During grain production, plant species are rotated following different patterns depending on the region but the most common cropping system tends to be the double-cropped full-season-wheat and soybean [Glycine max L. (Merr.)]. The doubled-crop system is usually stable and financially convenient, since the wheat crop provides a financial return during summer and the soybean during autumn and winter.

The grain production region has experienced severe tillage changes in the past twenty years, mostly due to the increased interest in maintaining soils covered with plant residues. This has led to implement zero tillage systems to restore soil structure in large areas cultivated with double-crop sequences such as wheat/soybean; corn (Zea mays L.) - wheat/soybean; or wheat monoculture. Zero tillage is also desirable because of its positive effect on soil organic matter, for maintaining soil humidity and to prevent soil erosion.[4] Zero tillage can reduce costs by decreasing fuel consumption required to produce a crop. However, in the wheat/soybean system under zero tillage, as in wheat following wheat, the inoculum of necrotrophic fungi usually survives until the next wheat season. Therefore, the use of fungicides is essential to decrease the severity of necrotrophic diseases. On the other hand, nitrogen (N) fertilization is necessary to achieve high yield and grain quality. Even in high soil fertility conditions, N uptake is important because it is positively correlated to grain protein content.[5] However, N availability may also enhance the development of some foliar diseases caused by fungi. Fungicides are usually applied on foliage to control diseases but they are also used for seed treatments to prevent seed decay (since soil fungicide applications are not a common practice in Argentina).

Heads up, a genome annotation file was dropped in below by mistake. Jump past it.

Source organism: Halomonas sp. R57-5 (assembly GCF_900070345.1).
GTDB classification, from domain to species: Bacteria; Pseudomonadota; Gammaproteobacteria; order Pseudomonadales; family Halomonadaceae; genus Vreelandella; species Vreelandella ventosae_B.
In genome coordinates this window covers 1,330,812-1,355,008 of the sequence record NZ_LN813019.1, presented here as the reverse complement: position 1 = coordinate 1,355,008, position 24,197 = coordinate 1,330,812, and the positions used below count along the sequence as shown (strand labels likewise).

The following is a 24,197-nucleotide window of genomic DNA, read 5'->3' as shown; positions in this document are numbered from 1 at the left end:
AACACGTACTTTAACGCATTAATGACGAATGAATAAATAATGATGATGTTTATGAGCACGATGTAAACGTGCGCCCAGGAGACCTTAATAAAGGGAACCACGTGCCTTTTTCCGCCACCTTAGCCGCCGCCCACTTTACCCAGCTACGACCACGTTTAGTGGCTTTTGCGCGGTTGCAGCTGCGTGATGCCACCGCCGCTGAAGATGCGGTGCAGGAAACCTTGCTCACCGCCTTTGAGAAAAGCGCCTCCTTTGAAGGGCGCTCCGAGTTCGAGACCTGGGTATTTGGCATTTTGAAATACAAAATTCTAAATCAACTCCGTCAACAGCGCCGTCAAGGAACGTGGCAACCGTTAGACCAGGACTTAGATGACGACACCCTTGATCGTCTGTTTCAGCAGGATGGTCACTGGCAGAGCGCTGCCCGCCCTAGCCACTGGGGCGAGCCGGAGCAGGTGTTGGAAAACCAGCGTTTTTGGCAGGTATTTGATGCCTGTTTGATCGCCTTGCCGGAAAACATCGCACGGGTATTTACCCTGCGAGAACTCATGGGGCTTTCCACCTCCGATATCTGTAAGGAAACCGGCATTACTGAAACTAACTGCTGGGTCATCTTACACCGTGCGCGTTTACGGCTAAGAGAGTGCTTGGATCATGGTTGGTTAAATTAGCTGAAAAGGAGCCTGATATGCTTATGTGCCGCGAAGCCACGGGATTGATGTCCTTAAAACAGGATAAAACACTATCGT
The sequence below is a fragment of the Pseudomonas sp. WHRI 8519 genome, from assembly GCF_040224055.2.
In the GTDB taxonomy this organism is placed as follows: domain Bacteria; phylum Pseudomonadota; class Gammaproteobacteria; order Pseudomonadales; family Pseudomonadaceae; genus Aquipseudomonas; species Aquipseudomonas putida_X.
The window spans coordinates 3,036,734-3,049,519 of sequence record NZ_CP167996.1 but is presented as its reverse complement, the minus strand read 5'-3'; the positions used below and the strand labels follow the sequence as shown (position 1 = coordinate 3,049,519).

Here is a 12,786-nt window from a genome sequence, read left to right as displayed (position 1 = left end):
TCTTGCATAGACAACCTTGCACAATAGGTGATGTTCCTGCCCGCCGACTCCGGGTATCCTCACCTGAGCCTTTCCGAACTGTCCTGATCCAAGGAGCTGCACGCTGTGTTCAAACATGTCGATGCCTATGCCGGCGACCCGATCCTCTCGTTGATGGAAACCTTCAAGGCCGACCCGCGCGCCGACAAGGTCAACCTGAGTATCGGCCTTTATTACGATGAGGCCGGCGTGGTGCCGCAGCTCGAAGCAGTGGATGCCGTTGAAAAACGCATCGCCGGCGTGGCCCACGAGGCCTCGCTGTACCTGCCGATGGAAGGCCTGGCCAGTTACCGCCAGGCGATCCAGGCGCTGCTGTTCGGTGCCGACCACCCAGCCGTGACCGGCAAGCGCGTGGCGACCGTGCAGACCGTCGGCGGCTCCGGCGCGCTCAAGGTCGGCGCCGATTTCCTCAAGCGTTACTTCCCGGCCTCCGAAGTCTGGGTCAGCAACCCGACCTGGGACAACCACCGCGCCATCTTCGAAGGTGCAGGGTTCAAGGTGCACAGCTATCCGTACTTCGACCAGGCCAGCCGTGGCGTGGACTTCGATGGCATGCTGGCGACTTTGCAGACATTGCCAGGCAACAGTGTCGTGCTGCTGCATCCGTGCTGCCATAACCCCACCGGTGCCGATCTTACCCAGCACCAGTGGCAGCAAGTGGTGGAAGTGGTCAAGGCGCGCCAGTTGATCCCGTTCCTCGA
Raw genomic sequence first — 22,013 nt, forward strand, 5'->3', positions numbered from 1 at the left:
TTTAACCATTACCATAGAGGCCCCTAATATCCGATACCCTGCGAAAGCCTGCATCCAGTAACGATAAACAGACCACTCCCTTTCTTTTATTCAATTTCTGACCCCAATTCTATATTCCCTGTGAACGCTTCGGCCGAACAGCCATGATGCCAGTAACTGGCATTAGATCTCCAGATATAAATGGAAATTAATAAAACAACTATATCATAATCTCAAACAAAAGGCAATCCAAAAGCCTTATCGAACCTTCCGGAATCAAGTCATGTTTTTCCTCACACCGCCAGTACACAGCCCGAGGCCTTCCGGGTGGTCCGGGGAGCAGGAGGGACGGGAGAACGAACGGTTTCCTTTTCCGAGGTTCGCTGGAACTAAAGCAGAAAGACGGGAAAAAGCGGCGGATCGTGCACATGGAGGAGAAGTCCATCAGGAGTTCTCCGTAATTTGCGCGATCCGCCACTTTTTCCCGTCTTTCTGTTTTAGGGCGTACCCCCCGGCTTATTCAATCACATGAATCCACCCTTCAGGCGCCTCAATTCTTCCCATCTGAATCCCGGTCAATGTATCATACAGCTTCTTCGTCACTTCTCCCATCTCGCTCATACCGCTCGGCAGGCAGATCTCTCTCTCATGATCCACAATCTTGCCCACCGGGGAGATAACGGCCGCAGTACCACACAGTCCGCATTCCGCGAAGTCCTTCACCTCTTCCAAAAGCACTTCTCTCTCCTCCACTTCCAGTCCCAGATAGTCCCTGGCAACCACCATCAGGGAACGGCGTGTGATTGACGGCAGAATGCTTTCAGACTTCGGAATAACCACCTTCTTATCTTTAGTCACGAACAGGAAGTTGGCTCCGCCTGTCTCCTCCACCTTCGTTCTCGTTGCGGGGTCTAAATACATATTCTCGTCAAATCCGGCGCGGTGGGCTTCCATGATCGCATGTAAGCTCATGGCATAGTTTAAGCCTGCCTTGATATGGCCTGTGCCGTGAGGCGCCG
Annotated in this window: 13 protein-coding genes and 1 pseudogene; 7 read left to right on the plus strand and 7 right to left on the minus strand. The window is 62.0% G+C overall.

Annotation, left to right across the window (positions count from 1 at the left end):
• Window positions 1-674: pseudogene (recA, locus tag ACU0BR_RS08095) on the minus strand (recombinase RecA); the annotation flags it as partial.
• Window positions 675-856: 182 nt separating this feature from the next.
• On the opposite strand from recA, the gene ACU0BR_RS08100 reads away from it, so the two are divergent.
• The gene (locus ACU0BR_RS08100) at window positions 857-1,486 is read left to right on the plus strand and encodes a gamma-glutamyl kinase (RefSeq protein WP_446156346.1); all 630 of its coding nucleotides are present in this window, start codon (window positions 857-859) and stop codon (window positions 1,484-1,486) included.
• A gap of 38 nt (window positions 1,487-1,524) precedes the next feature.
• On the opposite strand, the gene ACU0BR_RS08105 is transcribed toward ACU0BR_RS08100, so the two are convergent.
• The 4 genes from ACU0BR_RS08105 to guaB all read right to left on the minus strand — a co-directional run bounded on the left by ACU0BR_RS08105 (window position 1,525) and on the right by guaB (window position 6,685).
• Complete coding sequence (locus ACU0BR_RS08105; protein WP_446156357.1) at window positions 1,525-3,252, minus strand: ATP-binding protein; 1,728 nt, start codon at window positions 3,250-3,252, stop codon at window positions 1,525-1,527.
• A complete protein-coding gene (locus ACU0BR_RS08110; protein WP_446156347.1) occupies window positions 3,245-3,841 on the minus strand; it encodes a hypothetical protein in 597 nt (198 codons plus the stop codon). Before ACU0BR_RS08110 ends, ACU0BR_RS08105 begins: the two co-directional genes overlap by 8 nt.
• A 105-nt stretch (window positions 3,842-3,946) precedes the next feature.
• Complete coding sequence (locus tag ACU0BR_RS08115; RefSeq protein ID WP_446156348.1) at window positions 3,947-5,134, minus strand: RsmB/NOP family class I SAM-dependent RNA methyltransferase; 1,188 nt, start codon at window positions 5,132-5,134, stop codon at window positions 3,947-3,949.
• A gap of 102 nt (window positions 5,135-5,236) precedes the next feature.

1. "Slafer GA, Rawson HM (1994) Sensivity of wheat phasic development to major environmental factors: A re-examination of some assumptions made by physiologists and modellers. Australian Journal of Plant Physiology. 21: 393-426.">
  2. Campos M (2008) Variedades y modelos generales de producción en el movimiento CREA. In: Satorre E, editor. Producción de Trigo. CREA. pp. 73-118.
  3. Satorre E, Slafer GA (1999) Wheat production systems of the pampas. In: Satorre E, Slafer GA, editors. Wheat: ecology and physiology of yield determination. Food Product Press. pp. 333-348.
  4. Trigo E, Cap E, Malach V, Villarreal F (2009) The case of zero-tillage technology in Argentina. International Food Policy Research Institute, Discussion Paper. 40 p.
  5. Stone PJ, Savin R (1999) Grain quality and its physiological determinants. In: Satorre E, Slafer GA, editors. Wheat: ecology and physiology of yield determination. Food Product Press. pp. 85-119.